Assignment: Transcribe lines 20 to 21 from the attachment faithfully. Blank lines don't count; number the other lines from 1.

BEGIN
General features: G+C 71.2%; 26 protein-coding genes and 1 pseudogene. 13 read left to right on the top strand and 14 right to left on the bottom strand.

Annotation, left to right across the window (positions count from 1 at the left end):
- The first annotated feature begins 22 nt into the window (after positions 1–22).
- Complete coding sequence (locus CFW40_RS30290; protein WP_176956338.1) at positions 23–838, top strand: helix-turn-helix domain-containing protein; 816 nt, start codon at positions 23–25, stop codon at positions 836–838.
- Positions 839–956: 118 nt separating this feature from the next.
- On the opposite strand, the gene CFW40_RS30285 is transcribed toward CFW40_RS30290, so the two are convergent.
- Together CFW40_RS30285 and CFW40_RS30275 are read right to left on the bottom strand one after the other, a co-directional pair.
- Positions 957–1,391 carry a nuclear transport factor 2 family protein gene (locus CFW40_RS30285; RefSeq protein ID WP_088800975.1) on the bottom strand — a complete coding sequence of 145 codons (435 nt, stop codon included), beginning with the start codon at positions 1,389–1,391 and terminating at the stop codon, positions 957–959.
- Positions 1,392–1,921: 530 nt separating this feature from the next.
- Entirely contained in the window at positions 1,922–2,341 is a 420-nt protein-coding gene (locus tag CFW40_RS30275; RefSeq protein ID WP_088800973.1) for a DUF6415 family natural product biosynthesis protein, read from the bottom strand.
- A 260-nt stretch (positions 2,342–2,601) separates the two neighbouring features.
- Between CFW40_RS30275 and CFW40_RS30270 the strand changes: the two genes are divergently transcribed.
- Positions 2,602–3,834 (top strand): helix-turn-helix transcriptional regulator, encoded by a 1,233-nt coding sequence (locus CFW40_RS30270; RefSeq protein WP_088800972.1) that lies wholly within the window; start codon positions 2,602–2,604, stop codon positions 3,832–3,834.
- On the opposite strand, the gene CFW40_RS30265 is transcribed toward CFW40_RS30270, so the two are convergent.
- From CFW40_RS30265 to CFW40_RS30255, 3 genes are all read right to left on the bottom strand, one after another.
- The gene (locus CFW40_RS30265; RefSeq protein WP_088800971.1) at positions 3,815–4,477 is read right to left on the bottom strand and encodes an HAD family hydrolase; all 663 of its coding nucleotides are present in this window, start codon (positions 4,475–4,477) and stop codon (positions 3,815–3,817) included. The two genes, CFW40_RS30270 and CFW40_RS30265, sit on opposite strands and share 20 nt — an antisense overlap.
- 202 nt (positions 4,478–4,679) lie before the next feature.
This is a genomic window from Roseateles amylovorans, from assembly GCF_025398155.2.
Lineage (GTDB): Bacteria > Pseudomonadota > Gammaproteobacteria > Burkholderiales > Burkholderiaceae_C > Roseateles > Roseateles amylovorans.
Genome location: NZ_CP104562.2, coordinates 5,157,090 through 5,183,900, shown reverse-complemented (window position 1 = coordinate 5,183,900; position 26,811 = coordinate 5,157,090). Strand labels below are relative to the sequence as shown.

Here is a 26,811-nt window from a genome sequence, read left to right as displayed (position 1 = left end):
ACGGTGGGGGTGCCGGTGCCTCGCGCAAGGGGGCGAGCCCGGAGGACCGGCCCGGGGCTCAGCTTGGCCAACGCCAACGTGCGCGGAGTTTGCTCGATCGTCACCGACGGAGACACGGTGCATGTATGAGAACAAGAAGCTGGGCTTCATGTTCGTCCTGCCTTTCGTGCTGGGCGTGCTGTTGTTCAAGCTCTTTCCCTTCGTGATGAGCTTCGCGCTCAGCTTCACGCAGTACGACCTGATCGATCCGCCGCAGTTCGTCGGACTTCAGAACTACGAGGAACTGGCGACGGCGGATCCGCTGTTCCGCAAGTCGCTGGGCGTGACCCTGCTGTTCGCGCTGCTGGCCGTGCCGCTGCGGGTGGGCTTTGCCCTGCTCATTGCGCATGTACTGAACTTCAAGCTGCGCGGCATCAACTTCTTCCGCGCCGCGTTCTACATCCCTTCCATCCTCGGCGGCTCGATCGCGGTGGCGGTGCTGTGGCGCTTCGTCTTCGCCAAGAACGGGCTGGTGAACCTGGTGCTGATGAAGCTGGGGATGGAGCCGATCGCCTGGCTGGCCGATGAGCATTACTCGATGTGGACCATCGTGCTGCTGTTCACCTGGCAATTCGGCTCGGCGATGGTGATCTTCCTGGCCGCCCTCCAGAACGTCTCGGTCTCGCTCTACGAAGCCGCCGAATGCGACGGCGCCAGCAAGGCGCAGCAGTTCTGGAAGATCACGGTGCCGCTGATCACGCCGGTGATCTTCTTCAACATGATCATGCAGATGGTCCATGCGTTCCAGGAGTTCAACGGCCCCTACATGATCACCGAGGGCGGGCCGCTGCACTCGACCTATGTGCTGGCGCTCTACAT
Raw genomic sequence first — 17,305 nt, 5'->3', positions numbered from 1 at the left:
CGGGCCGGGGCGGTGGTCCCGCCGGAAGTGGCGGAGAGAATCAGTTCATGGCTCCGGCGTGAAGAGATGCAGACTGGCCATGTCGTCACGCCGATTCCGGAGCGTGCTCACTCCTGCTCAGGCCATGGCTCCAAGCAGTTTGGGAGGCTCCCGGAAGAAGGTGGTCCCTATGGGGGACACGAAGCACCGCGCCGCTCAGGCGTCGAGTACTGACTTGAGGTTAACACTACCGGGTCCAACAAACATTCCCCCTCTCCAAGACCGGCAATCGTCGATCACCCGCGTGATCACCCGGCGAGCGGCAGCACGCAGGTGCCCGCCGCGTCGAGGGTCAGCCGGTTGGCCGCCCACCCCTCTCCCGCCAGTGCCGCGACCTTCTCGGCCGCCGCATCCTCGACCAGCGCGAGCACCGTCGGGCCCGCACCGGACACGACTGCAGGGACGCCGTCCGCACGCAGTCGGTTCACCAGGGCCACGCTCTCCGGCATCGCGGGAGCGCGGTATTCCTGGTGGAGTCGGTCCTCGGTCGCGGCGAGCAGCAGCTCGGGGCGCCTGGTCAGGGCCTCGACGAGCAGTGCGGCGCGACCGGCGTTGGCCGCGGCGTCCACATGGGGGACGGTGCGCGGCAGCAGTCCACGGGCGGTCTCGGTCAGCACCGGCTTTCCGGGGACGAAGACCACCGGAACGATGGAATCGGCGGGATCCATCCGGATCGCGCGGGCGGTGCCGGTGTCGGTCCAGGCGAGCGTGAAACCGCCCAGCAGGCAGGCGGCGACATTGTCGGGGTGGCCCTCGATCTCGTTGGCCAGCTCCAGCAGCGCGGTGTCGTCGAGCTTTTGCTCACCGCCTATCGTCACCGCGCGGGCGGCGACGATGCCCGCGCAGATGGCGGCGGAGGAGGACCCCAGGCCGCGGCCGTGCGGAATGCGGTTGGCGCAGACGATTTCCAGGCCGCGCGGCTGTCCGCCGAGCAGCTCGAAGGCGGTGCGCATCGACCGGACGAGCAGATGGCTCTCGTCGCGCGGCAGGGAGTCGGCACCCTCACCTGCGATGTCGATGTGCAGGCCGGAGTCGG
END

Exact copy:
Genome location: NZ_CP104562.2, coordinates 5,157,090 through 5,183,900, shown reverse-complemented (window position 1 = coordinate 5,183,900; position 26,811 = coordinate 5,157,090). Strand labels below are relative to the sequence as shown.

Here is a 26,811-nt window from a genome sequence, read left to right as displayed (position 1 = left end):